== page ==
Not to mention the whole prehistoric element, as displayed in the pictograph-style myth recounted at the beginning of the film…
Right, I didn’t even think of that. That opening thing in the movie was something he took out of the script, and then he decided to do it again. And I’m glad he did because I like that whole mythic caveman thing.

How does Shyamalan’s process differ from other directors?
He rehearses a lot, so that gives you the opportunity to put a lot of stuff into it, a lot of detail, instead of just diving right into it, where you just throw the thing together as you go along.

Tell me about making The Illusionist.
I play a very ordinary guy in The Illusionist. It gave me the opportunity to do an accent, wear a cool hat, have a pipe, jump out of carriages. It was great. The period thing was really fun. I don’t get to do that much.

And then there’s Rob Zombie…
I recorded this thing called The Haunted World of El Superbeasto. It’s basically this really dirty cartoon, a lot of sex and drugs and violence. Which is good. I think we need a cartoon like that, like those ’70s cartoons like Fritz the Cat. I play this guy named Dr. Satan who’s trying to take over the world and may be gay or something. [Zombie] was great. He’s a really smart guy. The script is very funny. That was the most fun I’ve had doing one of those. I got to interact with the other actors, which is interesting. You don’t usually get to do that in cartoons. I think he wants that feeling of people screwing around together. It has a real snarky feel to it, like a bunch of guys making dirty jokes. I worked with Tom Papa, who’s one of the writers. He does the voice of El Superbeasto, the Mexican wrestler. He’s a detective who’s one of those masked Mexican wrestlers. He goes around doing drugs and shooting people and screwing.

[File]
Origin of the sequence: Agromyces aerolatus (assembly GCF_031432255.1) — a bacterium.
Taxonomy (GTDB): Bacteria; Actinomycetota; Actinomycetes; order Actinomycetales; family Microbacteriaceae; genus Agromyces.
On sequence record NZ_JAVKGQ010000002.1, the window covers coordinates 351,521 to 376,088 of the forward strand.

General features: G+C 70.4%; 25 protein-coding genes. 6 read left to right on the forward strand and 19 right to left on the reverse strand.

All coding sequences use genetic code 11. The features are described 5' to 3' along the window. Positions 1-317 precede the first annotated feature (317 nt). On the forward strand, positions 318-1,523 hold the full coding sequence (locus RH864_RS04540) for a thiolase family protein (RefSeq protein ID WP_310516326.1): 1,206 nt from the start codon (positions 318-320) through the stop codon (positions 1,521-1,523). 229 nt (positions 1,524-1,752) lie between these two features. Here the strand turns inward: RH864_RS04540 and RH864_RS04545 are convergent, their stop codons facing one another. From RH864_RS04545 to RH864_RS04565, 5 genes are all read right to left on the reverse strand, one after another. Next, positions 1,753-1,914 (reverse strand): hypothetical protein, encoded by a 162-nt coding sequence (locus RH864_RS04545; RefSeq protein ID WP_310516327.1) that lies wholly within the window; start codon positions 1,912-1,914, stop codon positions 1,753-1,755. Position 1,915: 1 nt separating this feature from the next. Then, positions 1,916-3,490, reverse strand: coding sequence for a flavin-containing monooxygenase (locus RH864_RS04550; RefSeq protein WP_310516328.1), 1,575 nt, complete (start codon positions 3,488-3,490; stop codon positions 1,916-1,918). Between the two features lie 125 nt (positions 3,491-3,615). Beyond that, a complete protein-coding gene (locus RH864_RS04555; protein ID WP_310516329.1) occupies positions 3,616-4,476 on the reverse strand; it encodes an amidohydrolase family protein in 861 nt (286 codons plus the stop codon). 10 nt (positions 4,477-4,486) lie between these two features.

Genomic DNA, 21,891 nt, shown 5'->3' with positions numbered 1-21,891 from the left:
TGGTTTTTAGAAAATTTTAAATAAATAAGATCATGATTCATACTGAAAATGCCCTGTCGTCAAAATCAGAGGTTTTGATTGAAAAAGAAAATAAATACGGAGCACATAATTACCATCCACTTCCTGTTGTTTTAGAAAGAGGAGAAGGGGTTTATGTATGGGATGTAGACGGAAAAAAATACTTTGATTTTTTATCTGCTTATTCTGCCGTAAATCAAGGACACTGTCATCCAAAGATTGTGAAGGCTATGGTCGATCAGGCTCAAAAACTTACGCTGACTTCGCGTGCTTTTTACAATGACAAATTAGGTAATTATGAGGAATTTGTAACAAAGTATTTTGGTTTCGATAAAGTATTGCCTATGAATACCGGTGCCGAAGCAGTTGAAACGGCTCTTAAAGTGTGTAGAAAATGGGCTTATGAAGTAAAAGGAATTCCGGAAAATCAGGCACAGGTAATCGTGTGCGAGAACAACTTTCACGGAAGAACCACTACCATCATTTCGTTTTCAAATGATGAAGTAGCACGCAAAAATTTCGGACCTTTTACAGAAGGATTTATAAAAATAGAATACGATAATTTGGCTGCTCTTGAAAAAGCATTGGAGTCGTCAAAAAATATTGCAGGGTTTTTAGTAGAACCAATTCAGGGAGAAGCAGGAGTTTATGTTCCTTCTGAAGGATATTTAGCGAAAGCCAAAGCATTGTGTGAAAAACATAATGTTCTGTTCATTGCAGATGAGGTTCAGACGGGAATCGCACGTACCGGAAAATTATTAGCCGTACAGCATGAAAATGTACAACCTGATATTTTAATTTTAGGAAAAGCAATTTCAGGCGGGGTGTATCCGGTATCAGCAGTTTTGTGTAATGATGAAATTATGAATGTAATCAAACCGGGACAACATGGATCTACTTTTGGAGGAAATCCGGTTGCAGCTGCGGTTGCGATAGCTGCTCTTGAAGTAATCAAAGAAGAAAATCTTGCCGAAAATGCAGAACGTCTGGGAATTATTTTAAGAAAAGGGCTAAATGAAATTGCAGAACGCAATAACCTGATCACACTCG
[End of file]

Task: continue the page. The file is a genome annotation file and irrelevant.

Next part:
So how many other members of the Howard family do you plan to work with?
[Cinderella Man director Ron Howard] was kind of like: ”What do you do with my daughter in this movie?” She was great; she’s an incredibly open, vivid, and vibrant person. She’s one of those people who makes you better and sharpens you up.

Do you prefer working with visionary, auteurist writer/directors, like Shyamalan or Sideways‘ Alexander Payne?
If they’re good, like these guys are, it’s actually much easier because they know it better than you’re ever going to know it. They have a sure hand, and it’s really comfortable. They’re not trying to negotiate something with another writer. You feel like you can do your job and they can really help you.

How was it working with Shyamalan as an actor, since he gave himself an unusally large role in Lady?
I had seen him in his other movies and I thought he was good. I never even thought about the fact that he’s not even an actor. He’s really good and he’s totally natural. He’s very hard on himself, wants to make sure that he does a good job. He works really hard, he’s interested in it, and he has a good time doing it. So it never even occurred to me that he wasn’t an actor. There were times I was like, ”Damn, he’s a good-looking man” or ”He’s got more on the ball than I do as an actor.” He can just stand there with a smoldery look and, wow, I wish I could do that.